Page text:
Rolex Oyster Perpetual Cosmograph Daytona with Black Ceramic Bezel
Although I am by no means a Daytona fanatic, there’s no doubt that the model first shown at Baselworld this year is close to chronograph perfection—and, when I’m told that the waiting list is something like three to five years, I want it now.

Good luck sourcing this one, Santa.

Bulgari Serpenti 1960s
Born as the Tubogas in the late 1940s, the Serpenti took on its snakey guise in the 1960s.

Golden and double-branded with one of the companies supplying its movements (to make life easy I will happily take Piaget, Vacheron Constantin or Jaeger-LeCoultre), one of these bejeweled and enameled beauties would make my stomach flip every time I look at it.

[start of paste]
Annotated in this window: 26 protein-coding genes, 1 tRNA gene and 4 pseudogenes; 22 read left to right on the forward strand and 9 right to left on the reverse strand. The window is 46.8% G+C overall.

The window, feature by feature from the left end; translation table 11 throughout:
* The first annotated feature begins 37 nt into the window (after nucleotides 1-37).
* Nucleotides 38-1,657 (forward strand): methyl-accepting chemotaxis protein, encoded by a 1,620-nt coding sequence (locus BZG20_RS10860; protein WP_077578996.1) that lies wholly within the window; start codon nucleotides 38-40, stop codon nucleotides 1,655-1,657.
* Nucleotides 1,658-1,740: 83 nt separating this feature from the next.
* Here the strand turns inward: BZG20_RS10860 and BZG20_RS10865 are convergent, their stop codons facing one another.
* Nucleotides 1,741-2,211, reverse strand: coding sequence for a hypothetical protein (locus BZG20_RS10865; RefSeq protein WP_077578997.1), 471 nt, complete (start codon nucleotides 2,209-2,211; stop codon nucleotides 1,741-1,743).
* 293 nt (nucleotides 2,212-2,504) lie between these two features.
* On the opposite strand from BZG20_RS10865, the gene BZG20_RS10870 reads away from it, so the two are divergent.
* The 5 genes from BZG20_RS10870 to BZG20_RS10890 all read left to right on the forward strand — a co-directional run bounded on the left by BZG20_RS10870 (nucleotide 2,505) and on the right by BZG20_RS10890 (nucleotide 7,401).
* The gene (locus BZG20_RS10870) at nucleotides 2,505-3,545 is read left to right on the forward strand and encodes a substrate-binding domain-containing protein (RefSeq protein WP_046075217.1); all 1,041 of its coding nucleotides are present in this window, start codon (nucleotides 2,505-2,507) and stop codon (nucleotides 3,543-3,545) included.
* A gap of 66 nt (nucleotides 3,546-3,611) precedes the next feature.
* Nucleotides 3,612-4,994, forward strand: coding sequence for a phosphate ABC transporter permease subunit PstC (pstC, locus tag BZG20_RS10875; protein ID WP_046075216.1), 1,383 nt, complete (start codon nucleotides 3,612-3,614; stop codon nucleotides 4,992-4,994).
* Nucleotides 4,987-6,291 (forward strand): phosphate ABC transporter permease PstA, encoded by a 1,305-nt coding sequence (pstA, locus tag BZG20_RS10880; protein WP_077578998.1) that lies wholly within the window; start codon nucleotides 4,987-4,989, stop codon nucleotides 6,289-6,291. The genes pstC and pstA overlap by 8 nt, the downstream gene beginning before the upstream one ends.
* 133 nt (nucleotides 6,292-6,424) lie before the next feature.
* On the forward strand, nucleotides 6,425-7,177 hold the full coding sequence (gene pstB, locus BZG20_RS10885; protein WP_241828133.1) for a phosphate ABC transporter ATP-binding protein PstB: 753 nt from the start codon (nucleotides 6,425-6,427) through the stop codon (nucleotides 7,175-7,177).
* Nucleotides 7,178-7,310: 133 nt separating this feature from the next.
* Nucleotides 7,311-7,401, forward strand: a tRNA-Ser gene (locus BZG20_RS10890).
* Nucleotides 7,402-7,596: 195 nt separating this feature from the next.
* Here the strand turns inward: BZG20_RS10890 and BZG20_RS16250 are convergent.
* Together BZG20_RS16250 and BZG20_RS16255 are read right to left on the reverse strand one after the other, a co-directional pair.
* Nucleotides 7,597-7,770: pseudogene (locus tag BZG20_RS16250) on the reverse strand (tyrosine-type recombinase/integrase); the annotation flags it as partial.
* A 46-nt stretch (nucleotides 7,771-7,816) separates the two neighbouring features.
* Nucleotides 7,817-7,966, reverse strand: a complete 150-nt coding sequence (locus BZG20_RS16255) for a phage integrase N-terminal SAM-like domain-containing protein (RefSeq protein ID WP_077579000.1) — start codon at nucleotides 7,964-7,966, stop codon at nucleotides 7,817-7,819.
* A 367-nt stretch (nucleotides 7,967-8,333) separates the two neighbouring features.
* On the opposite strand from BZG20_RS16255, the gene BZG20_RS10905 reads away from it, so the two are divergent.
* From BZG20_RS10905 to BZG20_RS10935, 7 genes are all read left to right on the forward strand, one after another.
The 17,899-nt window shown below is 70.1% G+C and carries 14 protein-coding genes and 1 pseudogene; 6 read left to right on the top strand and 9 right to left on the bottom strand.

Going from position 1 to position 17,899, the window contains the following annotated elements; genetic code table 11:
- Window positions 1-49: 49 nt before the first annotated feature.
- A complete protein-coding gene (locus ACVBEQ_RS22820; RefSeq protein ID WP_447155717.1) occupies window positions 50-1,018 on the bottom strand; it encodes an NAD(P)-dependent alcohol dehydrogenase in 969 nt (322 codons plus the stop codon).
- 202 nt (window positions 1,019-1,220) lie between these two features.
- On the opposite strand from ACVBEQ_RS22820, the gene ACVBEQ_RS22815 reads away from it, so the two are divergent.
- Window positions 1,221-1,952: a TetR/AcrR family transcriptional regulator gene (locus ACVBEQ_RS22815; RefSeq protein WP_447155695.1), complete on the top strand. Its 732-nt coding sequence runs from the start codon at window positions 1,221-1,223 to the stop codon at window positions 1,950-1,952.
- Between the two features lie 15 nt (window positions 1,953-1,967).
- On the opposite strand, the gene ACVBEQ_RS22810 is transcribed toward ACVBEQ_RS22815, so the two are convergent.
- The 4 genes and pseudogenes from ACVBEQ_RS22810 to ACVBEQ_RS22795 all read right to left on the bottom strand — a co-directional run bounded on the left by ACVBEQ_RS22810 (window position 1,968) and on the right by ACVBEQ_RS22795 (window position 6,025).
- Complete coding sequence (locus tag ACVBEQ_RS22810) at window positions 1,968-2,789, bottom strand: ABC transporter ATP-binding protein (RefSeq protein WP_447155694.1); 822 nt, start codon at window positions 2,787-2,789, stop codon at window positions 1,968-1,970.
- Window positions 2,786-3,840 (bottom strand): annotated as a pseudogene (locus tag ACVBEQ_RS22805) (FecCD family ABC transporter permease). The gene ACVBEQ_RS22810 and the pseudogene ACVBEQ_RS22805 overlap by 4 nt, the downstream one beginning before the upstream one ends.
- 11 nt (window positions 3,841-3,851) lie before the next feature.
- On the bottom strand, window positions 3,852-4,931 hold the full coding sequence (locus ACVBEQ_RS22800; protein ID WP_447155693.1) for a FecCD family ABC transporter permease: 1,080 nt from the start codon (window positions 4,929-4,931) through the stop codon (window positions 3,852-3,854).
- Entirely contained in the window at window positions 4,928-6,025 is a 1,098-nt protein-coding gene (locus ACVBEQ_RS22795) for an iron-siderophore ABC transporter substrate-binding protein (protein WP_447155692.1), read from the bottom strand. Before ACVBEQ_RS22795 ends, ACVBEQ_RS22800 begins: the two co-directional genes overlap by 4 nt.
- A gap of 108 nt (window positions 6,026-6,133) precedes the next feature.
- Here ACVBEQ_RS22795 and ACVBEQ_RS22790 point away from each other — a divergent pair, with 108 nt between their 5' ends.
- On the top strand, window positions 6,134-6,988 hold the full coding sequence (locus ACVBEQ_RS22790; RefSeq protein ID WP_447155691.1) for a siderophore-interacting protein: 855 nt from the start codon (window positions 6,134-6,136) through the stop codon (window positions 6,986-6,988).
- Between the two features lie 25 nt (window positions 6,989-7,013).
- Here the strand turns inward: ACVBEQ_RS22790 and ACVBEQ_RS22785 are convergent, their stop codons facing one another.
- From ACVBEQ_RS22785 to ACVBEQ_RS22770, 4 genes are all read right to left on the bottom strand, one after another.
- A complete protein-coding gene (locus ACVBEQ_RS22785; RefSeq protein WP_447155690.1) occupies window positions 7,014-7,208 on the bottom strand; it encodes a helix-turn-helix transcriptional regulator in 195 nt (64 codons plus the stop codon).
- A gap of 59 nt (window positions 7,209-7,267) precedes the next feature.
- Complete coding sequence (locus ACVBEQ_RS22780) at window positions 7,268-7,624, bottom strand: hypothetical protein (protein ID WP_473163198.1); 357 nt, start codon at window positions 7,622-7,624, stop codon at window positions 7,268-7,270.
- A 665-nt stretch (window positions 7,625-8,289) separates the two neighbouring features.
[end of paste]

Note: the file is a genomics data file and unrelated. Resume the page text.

Roger W. Smith Series 3
A 40mm yellow-gold case with engine-turned dial featuring unique hands and a retrograde date indicator, the Roger W. Smith Series 3 is pretty close to horological nirvana.

Add to this the fact that Smith is the only apprentice the late George Daniels ever trained, plus the satisfaction of knowing that the piece is 100 percent hand-made in Britain, and who with an ounce of taste and discrimination wouldn’t want one?

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